Mt. Apo in flames
URGENT, INDEED radical, measures are needed to preserve Mt. Apo, and if these include closing the Philippines’ tallest mountain to the public for an indefinite period, then the agencies and local government units involved are correct to bite the bullet.
As it is, Apo has been at the short end of the stick as far as the rash behavior of certain climbers, campers and similar groups is concerned. Now the raging fire that began on Black Saturday, purportedly caused by a group of campers, and that has destroyed more than 300 hectares of grasslands and forests, adds to the urgency of the matter.
Rising to 2,954 meters (almost 10,000 feet), the mountain straddles Davao City, Davao del Sur and North Cotabato. It is the most popular climbing destination in the country, with 6,000 climbers visiting it in a year. It is also a massively important nature preserve, including being the home of the endangered Philippine eagle. There are over 100 endemic bird species in the area that also includes four lakes, 19 rivers and eight watersheds.
First declared a national park in 1936 and recognized worldwide for its biodiversity, the Mt. Apo Natural Park (MANP) has unfortunately suffered from its popularity. The irony is that the very people drawn by the mountain’s regal beauty are contributing to its destruction. In 2014, for example, climbers left 2.6 tons of garbage—discarded food wrappers, empty water bottles, cigarette butts, even sanitary napkins, all nonbiodegradable—for volunteers to gather and dispose of. “This is total disregard of our desire to keep flora and fauna at the national park healthy,” lamented Joey Recimilla, chair of the Protected Area Management Board (PAMB) committee on ecotourism.
The influx of climbers and the kaingin (slash and burn) farming practice have occasionally led to forest fires on the mountain, particularly in 1998 and 2003. (On the other hand, it’s said that forest fires are not always bad. Many mountains similar to Apo in size and life actually benefit from fires that effectively clean the forest floor, providing new areas for animals and plants to grow and enriching the soil. In the natural scheme of things, forest fires lead to periods of time when the mountain “heals” itself through regrowth. But not all fires are good.)
The drought in Mindanao had indicated a high risk of forest fire, leading the MANP-PAMB to earlier decide to limit the number of climbers allowed on Apo. Summer being peak climbing season on the mountain, it was announced that only 1,000 climbers would be permitted to climb Apo during Holy Week.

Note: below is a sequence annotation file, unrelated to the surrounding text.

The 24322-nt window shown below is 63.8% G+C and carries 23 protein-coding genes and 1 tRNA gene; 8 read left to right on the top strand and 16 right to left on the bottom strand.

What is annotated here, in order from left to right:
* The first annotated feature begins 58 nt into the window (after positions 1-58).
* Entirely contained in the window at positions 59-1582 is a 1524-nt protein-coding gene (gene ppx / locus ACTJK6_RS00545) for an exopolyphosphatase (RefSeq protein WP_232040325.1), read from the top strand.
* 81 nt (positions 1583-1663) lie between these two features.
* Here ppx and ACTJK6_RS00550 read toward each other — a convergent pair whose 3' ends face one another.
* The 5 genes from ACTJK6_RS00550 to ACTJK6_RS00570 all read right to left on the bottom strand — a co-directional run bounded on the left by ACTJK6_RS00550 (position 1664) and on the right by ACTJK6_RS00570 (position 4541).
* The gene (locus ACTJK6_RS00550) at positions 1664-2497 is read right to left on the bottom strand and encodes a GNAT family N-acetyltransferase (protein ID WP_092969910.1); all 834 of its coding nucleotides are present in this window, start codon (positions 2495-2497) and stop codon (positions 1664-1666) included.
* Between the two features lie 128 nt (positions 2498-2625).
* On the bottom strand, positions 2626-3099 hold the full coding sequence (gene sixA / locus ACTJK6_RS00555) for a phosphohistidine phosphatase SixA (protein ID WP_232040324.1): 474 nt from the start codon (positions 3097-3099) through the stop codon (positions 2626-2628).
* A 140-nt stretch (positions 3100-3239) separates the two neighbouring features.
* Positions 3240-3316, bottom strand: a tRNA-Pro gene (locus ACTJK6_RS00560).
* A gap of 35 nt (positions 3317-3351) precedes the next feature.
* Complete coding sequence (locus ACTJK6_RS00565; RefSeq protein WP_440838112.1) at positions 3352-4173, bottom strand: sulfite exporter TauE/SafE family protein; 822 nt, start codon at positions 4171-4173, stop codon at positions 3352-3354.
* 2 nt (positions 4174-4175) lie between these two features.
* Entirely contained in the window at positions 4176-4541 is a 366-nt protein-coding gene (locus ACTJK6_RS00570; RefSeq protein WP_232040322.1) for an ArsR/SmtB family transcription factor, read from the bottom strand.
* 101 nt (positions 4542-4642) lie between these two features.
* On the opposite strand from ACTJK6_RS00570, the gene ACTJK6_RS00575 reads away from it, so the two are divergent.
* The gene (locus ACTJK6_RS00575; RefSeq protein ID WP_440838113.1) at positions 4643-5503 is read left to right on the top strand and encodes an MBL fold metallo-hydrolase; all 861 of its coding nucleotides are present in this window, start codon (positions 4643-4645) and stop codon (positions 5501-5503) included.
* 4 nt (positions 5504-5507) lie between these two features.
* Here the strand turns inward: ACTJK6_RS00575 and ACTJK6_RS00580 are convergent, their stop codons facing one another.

Disaster struck on March 26, Black Saturday, when a massive fire blitzed through 100 hectares of forest cover in just one day. “The temperature on Saturday was negative 3,” said Janice Javellona of the Municipal Disaster Risk Reduction and Management Council in Bansalan, Davao del Sur. She said rescuers had “received information that some climbers lighted a fire in front of their camp.”
The fire quickly went out of control, and some 1,000 foreign and local trekkers had to be evacuated from campsites. A military chopper was deployed to dump water on the burning areas. Ill-equipped but determined volunteers worked around the clock to fashion a “containment zone.” Wild animals fled toward Lake Venado. But the fire continued to rage at this writing.
Even as containment efforts continue, attention is now focused on what should come next. Here’s where the PAMB has to flex muscle and impose controls, and to direct the concerned LGUs on the necessary course of action. Town mayors have canceled certain summer events on the mountain. North Cotabato Gov. Emmylou Talino-Mendoza has moved to find “who should be held accountable for this abominable act.”
Perhaps the most radical measure being considered is a five-year closure of the mountain to climbers, to allow it to heal itself. The proposal, initiated by North Cotabato officials, is finding favor among the LGUs. There is merit to the idea of letting nature take its course on Apo, but then there is also the matter of the livelihoods of those who make their living from the mountain. The issue will require resolve and creativity from the government, and compliance and cooperation among civilians. There is a reason that indigenous peoples have long considered Mt. Apo sacred. It’s time the rest of us displayed the same reverence.
Subscribe to INQUIRER PLUS to get access to The Philippine Daily Inquirer & other 70+ titles, share up to 5 gadgets, listen to the news, download as early as 4am & share articles on social media. Call 896 6000.